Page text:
‘We are not in crisis yet’: 60 per cent drop in sperm count can be reversed

Lifestyle factors are the likely cause of men's declining sperm counts.

Australian experts have responded to a new study which found men’s sperm count has dropped by nearly 60 per cent in the last four decades.

In the meta-analysis of 185 studies, the researchers from the Hebrew University of Jerusalem and the Icahn School of Medicine found a 52.4 percent decrease in sperm concentration and a 59.3 percent decrease in total sperm count.

The research, published in Human Reproduction Update, is an “urgent wake-up call” to explore the causes said the study’s lead author.

“If we will not change the ways that we are living and the environment and the chemicals that we are exposed to, I am very worried about what will happen in the future. Eventually we may have a problem, and with reproduction in general, and it may be the extinction of the human species,” lead researcher Dr Hagai Levine told the BBC., although other experts said the research and Levine’s claims should be treated with caution.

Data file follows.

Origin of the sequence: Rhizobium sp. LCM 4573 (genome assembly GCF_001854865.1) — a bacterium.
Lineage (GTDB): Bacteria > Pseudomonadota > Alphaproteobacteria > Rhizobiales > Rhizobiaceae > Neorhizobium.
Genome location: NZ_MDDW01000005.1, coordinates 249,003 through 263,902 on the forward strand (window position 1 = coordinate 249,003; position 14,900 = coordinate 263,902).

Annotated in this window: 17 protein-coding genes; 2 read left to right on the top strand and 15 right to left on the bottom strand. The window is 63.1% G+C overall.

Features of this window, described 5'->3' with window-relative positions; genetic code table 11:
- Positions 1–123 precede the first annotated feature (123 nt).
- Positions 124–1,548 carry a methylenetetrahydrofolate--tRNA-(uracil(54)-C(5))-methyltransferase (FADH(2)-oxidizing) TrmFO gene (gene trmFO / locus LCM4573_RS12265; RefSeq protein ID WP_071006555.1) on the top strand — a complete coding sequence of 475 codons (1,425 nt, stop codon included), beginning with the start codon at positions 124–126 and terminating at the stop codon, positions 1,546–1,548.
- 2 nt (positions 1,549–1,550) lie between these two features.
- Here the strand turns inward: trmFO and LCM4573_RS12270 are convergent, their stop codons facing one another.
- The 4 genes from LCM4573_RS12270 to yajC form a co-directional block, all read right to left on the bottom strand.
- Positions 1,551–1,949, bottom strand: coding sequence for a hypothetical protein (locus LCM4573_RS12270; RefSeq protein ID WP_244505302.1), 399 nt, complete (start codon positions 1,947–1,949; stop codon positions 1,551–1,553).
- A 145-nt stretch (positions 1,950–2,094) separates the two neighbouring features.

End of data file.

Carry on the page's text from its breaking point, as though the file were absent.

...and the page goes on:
Given the falling sperm counts were specific to men from North America, Europe, Australia and New Zealand, it suggests lifestyle factors are to blame; factors that can be reversed.

“The most likely cause of this halving of sperm count is obesity,” said Kelton Tremellen a professor of Reproductive Medicine at Flinders University. “Poor diet and lack of exercise, both endemic in the western world, has resulted in two-thirds of men being overweight or obese, and obesity is known to be a significant risk factor for both low testosterone levels and sperm count.”

Tremellen reiterated that the research should be a “wake-up call” for men to look at their lifestyles.

“By maintaining a healthy weight, plus eating plenty of good foods like fish, nuts, fresh fruit and vegetables, while avoiding high fat and sugar foods, will help maintain both a healthy sperm count and good overall health,” he said.